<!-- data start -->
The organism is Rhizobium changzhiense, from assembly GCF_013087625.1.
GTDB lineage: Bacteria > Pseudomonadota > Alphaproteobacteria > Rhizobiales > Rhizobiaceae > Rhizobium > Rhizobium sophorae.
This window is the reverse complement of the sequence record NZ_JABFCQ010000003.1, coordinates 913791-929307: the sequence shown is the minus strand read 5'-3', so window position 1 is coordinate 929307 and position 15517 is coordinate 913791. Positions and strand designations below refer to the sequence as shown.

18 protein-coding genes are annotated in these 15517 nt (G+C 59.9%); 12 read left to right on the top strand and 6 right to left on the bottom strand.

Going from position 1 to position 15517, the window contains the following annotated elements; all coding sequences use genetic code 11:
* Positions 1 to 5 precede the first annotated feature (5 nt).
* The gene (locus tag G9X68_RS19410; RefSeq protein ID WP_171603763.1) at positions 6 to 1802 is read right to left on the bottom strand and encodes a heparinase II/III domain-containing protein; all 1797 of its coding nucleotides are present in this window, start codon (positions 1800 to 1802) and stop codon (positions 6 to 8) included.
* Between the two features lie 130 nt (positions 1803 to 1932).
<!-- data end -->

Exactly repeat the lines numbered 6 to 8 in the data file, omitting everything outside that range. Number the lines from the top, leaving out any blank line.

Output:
* Positions 1 to 5 precede the first annotated feature (5 nt).
* The gene (locus tag G9X68_RS19410; RefSeq protein ID WP_171603763.1) at positions 6 to 1802 is read right to left on the bottom strand and encodes a heparinase II/III domain-containing protein; all 1797 of its coding nucleotides are present in this window, start codon (positions 1800 to 1802) and stop codon (positions 6 to 8) included.
* Between the two features lie 130 nt (positions 1803 to 1932).